Park Academy seeks to work with every student at his or her level of need. For students in grades 3-5, every student receives approximately an hour of intensive reading instruction 5 days per week in a group of 2-4 students. For middle and high school students, only those students requiring reading instruction receive it. The determination of need is based on both our extensive assessment protocol and testing they come in with upon admission. Both sets of testing data are considered for placement in a class and with a particular teacher.
Orton-Gillingham is considered the “gold standard” in reading instruction for students with dyslexia. It is a diagnostic and prescriptive methodology for teaching kids how to decode and encode. What does that mean exactly? Each child is assessed to determine his or her skill deficits. Then, they are given direct and systematic instruction in the rules of both phonemic awareness and phonics. There is also significant instruction in sight words and encoding.
Because Orton-Gillingham is a method, not a program, it is differentiated for each student and/or group of students. Some students may require more strategies to improve orthographic processing, while others may need more practice to develop fluency. Because all of our reading teachers are highly trained experts, they can provide this differentiated instruction to help students progress and quickly as possible.
Orton-Gillingham is limited to phonemic awareness, phonics, encoding, fluency and some morphology. Once students progress past this point, this is no longer a necessary or beneficial intervention for them.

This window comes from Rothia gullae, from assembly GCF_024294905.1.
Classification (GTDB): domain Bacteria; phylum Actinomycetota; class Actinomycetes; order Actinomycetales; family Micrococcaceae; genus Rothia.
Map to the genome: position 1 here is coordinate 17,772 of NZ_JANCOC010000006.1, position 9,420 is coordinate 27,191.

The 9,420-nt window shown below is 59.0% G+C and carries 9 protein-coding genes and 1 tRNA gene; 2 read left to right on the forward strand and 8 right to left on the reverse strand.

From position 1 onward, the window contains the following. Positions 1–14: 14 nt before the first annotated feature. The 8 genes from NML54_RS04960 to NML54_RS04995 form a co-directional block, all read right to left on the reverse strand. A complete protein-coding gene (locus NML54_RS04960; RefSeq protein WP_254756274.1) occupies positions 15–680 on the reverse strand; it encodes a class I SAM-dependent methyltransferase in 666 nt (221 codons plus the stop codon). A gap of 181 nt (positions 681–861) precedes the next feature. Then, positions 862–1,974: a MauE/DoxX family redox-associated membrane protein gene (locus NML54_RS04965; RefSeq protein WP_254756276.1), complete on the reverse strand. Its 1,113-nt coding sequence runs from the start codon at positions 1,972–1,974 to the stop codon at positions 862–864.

For students who have tested above Orton-Gillingham, we provide a reading comprehension class. We just adopted the highly acclaimed “Passport: Reading Journeys” published by Voyager/Sopris West. Developed under the guidance of renowned reading expert Dr. Sharon Vaughn, this program focuses on the other skills of reading, including vocabulary development, morphology, syntax, and reading comprehension. There are two levels to this program and students are placed in it based on their reading comprehension levels.
For more information about our specific reading program, please reach out to Megan Holcomb, Literacy and Curriculum Coordinator.
Overview of Reading
Reading is an incredibly complex task and requires many skills that work in conjunction with one another. Students with dyslexia and other language-based reading challenges struggle with some or all of these areas. Below is an explanation of the skills required for effective reading (decoding and comprehension) and spelling (encoding).